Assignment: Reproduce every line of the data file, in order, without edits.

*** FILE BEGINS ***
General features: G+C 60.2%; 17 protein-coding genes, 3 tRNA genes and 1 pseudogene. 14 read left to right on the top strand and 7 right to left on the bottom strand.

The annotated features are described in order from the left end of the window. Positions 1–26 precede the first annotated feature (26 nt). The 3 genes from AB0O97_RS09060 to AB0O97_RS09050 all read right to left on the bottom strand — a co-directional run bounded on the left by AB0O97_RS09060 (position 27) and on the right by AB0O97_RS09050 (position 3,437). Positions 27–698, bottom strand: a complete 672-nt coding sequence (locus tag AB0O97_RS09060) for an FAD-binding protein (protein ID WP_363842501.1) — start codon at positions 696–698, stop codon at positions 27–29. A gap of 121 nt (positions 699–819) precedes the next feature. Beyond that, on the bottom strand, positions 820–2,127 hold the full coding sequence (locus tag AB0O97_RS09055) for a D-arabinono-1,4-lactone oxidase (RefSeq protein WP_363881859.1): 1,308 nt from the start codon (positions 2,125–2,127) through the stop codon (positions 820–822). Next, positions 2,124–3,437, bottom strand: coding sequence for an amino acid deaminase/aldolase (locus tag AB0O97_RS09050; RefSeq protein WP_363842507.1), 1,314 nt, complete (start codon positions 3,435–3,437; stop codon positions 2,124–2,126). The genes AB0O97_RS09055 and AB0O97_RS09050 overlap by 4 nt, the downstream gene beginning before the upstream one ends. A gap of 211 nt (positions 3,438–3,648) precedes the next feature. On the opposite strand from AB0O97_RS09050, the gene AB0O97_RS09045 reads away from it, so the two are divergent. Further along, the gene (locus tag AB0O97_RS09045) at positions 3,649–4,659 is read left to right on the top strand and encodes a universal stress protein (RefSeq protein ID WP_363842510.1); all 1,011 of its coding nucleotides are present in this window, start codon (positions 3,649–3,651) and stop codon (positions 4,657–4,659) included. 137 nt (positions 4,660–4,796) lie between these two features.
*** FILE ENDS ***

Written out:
General features: G+C 60.2%; 17 protein-coding genes, 3 tRNA genes and 1 pseudogene. 14 read left to right on the top strand and 7 right to left on the bottom strand.

The annotated features are described in order from the left end of the window. Positions 1–26 precede the first annotated feature (26 nt). The 3 genes from AB0O97_RS09060 to AB0O97_RS09050 all read right to left on the bottom strand — a co-directional run bounded on the left by AB0O97_RS09060 (position 27) and on the right by AB0O97_RS09050 (position 3,437). Positions 27–698, bottom strand: a complete 672-nt coding sequence (locus tag AB0O97_RS09060) for an FAD-binding protein (protein ID WP_363842501.1) — start codon at positions 696–698, stop codon at positions 27–29. A gap of 121 nt (positions 699–819) precedes the next feature. Beyond that, on the bottom strand, positions 820–2,127 hold the full coding sequence (locus tag AB0O97_RS09055) for a D-arabinono-1,4-lactone oxidase (RefSeq protein WP_363881859.1): 1,308 nt from the start codon (positions 2,125–2,127) through the stop codon (positions 820–822). Next, positions 2,124–3,437, bottom strand: coding sequence for an amino acid deaminase/aldolase (locus tag AB0O97_RS09050; RefSeq protein WP_363842507.1), 1,314 nt, complete (start codon positions 3,435–3,437; stop codon positions 2,124–2,126). The genes AB0O97_RS09055 and AB0O97_RS09050 overlap by 4 nt, the downstream gene beginning before the upstream one ends. A gap of 211 nt (positions 3,438–3,648) precedes the next feature. On the opposite strand from AB0O97_RS09050, the gene AB0O97_RS09045 reads away from it, so the two are divergent. Further along, the gene (locus tag AB0O97_RS09045) at positions 3,649–4,659 is read left to right on the top strand and encodes a universal stress protein (RefSeq protein ID WP_363842510.1); all 1,011 of its coding nucleotides are present in this window, start codon (positions 3,649–3,651) and stop codon (positions 4,657–4,659) included. 137 nt (positions 4,660–4,796) lie between these two features.